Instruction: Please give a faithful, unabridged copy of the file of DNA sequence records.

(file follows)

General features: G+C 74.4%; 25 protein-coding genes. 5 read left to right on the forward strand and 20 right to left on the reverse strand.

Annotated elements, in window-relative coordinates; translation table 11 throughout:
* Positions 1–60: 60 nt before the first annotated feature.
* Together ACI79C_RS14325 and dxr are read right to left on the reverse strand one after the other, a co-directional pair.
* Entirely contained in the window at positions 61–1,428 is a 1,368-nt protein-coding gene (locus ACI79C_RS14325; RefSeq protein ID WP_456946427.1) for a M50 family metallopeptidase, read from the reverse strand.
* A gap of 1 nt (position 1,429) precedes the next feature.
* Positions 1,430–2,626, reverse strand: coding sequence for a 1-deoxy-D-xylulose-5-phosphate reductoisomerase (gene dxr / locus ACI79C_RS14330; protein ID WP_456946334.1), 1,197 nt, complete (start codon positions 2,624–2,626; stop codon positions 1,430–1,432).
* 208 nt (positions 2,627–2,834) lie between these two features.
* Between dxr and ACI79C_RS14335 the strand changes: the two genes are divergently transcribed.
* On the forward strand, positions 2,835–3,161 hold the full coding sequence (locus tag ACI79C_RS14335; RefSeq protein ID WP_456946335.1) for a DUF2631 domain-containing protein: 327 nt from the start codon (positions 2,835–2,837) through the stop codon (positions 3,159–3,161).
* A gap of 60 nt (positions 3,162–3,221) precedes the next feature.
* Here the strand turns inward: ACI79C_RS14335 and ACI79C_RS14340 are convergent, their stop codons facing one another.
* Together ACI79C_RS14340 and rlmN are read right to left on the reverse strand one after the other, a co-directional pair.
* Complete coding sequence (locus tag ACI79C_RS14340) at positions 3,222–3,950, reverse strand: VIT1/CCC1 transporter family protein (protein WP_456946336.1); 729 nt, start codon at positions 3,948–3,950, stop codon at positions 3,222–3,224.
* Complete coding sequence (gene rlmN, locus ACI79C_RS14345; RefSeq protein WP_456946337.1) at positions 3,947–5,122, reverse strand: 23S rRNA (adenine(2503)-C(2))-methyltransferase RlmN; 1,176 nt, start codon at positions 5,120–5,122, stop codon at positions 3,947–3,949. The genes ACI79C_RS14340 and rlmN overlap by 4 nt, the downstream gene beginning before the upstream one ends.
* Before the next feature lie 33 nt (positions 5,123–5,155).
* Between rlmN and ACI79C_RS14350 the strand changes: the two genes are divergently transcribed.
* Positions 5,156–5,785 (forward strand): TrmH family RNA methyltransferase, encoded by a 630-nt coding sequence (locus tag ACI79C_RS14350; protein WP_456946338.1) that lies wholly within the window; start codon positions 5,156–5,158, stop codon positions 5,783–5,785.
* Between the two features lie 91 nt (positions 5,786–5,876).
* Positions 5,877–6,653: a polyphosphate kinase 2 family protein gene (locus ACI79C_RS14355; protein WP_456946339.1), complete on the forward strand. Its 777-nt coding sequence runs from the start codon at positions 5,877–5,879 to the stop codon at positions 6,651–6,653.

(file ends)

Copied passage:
General features: G+C 74.4%; 25 protein-coding genes. 5 read left to right on the forward strand and 20 right to left on the reverse strand.

Annotated elements, in window-relative coordinates; translation table 11 throughout:
* Positions 1–60: 60 nt before the first annotated feature.
* Together ACI79C_RS14325 and dxr are read right to left on the reverse strand one after the other, a co-directional pair.
* Entirely contained in the window at positions 61–1,428 is a 1,368-nt protein-coding gene (locus ACI79C_RS14325; RefSeq protein ID WP_456946427.1) for a M50 family metallopeptidase, read from the reverse strand.
* A gap of 1 nt (position 1,429) precedes the next feature.
* Positions 1,430–2,626, reverse strand: coding sequence for a 1-deoxy-D-xylulose-5-phosphate reductoisomerase (gene dxr / locus ACI79C_RS14330; protein ID WP_456946334.1), 1,197 nt, complete (start codon positions 2,624–2,626; stop codon positions 1,430–1,432).
* 208 nt (positions 2,627–2,834) lie between these two features.
* Between dxr and ACI79C_RS14335 the strand changes: the two genes are divergently transcribed.
* On the forward strand, positions 2,835–3,161 hold the full coding sequence (locus tag ACI79C_RS14335; RefSeq protein ID WP_456946335.1) for a DUF2631 domain-containing protein: 327 nt from the start codon (positions 2,835–2,837) through the stop codon (positions 3,159–3,161).
* A gap of 60 nt (positions 3,162–3,221) precedes the next feature.
* Here the strand turns inward: ACI79C_RS14335 and ACI79C_RS14340 are convergent, their stop codons facing one another.
* Together ACI79C_RS14340 and rlmN are read right to left on the reverse strand one after the other, a co-directional pair.
* Complete coding sequence (locus tag ACI79C_RS14340) at positions 3,222–3,950, reverse strand: VIT1/CCC1 transporter family protein (protein WP_456946336.1); 729 nt, start codon at positions 3,948–3,950, stop codon at positions 3,222–3,224.
* Complete coding sequence (gene rlmN, locus ACI79C_RS14345; RefSeq protein WP_456946337.1) at positions 3,947–5,122, reverse strand: 23S rRNA (adenine(2503)-C(2))-methyltransferase RlmN; 1,176 nt, start codon at positions 5,120–5,122, stop codon at positions 3,947–3,949. The genes ACI79C_RS14340 and rlmN overlap by 4 nt, the downstream gene beginning before the upstream one ends.
* Before the next feature lie 33 nt (positions 5,123–5,155).
* Between rlmN and ACI79C_RS14350 the strand changes: the two genes are divergently transcribed.
* Positions 5,156–5,785 (forward strand): TrmH family RNA methyltransferase, encoded by a 630-nt coding sequence (locus tag ACI79C_RS14350; protein WP_456946338.1) that lies wholly within the window; start codon positions 5,156–5,158, stop codon positions 5,783–5,785.
* Between the two features lie 91 nt (positions 5,786–5,876).
* Positions 5,877–6,653: a polyphosphate kinase 2 family protein gene (locus ACI79C_RS14355; protein WP_456946339.1), complete on the forward strand. Its 777-nt coding sequence runs from the start codon at positions 5,877–5,879 to the stop codon at positions 6,651–6,653.